SYRACUSE, N.Y. -- Quentin Hillsman furrowed his brow as he scanned the Carrier Dome after the biggest win in his five seasons as coach of the Syracuse women.
"We didn't even get a vote in the AP poll," Hillsman said with a big shrug -- and a smile to match.
That's most likely going to change come Monday.
Erica Morrow scored a season-high 27 points, Tasha Harris hit a key 3-pointer late and inbounded to Iasia Hemingway for an important layup in the final minute, and Syracuse upset No. 6 Ohio State 75-66 on Saturday.
Syracuse (8-0) has won 36 straight nonconference home games, and none was bigger than this one. A victory nearly 15 years ago over perennial powerhouse Connecticut remains the Orange's signature triumph, but this one is a close second.
"That's a great, great performance by our team," Hillsman said. "The kids just played hard. It's really good for us. I'm proud of them. We never talked about losing this game."
Ohio State (7-1), bidding for its second straight 8-0 start under coach Jim Foster, lost to Syracuse for the first time in 10 meetings.
"I knew they had a great team," said Morrow, a senior guard who made four 3s in nearly matching her career high of 29 points. "They have great post play and great guards. I knew I was going to have to step up big for my team. My team was telling me, 'Shoot the ball, shoot the ball, shoot the ball.' That's the key."
Jantel Lavender led Ohio State with 26 points on 10 of 16 shooting and grabbed eight rebounds, while Semantha Prahalis had 17 points and eight assists, and Brittany Johnson had 13 points.
Syracuse beat then-No. 2 UConn 62-59 in January 1996 at Manley Field House for the program's first-ever win over a ranked opponent. That UConn team had won 40 consecutive Big East regular-season and tournament games and featured stars Nykesha Sales and Jennifer Rizzotti.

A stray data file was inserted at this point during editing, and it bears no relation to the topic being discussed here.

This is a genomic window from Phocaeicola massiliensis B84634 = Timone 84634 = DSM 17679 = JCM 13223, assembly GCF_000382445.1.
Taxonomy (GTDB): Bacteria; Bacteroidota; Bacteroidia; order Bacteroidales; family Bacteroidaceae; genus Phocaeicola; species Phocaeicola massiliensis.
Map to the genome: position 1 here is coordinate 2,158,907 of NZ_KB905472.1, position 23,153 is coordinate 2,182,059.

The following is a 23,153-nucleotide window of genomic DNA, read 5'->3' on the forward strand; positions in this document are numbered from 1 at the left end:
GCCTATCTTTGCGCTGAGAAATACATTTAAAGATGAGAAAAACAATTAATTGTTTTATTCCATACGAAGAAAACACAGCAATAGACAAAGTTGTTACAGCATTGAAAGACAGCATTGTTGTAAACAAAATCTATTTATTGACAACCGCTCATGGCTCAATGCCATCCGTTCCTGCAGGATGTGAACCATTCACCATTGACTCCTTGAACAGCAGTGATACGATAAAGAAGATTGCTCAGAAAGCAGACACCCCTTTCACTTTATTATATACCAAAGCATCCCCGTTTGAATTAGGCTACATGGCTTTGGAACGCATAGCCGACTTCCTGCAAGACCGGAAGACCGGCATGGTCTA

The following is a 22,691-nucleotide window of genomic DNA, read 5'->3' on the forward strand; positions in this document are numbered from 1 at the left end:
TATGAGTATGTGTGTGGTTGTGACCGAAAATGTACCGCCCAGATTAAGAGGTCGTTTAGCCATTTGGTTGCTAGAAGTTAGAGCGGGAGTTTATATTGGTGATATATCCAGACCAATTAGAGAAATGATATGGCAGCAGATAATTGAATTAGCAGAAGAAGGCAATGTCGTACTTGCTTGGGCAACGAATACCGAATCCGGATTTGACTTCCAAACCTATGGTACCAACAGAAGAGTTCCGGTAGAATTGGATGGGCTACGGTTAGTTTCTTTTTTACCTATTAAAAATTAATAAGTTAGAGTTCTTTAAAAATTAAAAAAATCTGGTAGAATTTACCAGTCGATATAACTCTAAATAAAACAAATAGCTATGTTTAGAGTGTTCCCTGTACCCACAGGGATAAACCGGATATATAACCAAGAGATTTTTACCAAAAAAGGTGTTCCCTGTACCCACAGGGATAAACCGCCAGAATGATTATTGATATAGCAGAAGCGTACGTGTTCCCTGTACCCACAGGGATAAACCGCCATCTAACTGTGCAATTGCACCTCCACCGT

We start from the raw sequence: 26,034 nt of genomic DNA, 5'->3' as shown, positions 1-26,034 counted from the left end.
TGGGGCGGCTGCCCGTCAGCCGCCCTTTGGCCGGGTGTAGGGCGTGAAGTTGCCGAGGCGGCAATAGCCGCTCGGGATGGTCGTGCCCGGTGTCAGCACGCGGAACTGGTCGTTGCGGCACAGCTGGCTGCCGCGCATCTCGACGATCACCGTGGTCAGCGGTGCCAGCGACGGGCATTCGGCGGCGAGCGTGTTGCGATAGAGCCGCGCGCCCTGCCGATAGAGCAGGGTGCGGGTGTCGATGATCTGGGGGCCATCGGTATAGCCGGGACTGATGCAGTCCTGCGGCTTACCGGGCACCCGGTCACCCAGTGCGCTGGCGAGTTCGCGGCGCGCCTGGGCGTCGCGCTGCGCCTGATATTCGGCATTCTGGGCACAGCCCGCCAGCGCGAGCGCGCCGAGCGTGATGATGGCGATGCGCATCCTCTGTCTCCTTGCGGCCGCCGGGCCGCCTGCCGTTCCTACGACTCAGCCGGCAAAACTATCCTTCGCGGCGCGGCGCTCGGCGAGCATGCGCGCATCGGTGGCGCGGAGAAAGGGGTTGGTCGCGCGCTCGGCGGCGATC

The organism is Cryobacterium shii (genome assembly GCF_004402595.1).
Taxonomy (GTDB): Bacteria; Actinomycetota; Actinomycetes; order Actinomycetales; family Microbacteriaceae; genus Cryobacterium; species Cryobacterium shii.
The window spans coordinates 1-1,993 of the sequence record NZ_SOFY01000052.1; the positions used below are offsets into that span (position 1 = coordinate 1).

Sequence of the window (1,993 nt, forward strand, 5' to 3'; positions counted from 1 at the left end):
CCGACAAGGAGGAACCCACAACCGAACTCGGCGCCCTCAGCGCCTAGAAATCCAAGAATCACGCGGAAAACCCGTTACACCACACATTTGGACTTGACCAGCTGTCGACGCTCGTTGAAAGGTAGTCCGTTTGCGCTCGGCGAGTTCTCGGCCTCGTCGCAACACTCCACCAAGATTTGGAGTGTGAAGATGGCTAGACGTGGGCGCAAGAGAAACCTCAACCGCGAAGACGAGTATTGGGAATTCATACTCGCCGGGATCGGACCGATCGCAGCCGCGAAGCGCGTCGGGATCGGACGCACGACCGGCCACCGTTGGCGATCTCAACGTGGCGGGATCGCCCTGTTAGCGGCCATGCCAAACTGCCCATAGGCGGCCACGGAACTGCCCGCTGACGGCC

Leading 50-42 with 12:35 left, Syracuse seemed ready to cave against Ohio State when Prahalis, Tayler Hill and Johnson hit 3-pointers in succession to pull the Buckeyes to 54-51 with 10:29 left.
But every time the Buckeyes moved closer, the Orange held them at bay. Morrow's basket from the right wing put Syracuse up 61-56 with 6:56 left, but six straight points from Lavender got the Buckeyes within 63-62.
Carmen Tyson-Thomas responded with a 3 from the left corner to give Syracuse some breathing room, and after Prahalis' driving layup at 3:49, Ohio State's final basket, the Orange assumed control.
"I just think we fell into the trap of taking those easy shots," Foster said. "It's obvious that by Jantel's numbers she was able to score and was probably open more."
Syracuse entered the game tops in the nation in fewest points allowed per game at 43.8, and the Orange had held Delaware State to just three points in the second half of an 87-17 win a week ago. That was one point off the NCAA record, and Delaware State registered its lone basket of the period with 28 seconds left.
Syracuse also ranked first in field-goal percentage defense (28 percent) and rebounding margin (plus-20), and despite the step up in competition, the Orange women more than held their own against the Buckeyes, who found few openings in the Syracuse zone.
"We played a little timid because we really hadn't had to face the 2-3 zone an entire game," Lavender said. "That was a little bit of a shocker. We had areas when we could have penetrated a lot more than we did."
Ohio State shot 38.7 percent, was 8 of 30 (26.7 percent) from 3-point range, and was outrebounded 43-33 as Syracuse matched the Buckeyes with 24 points in the paint.
"That's how we play," Hillsman said. "We get down by 10, 12 points, make a run to come back. We've grown up."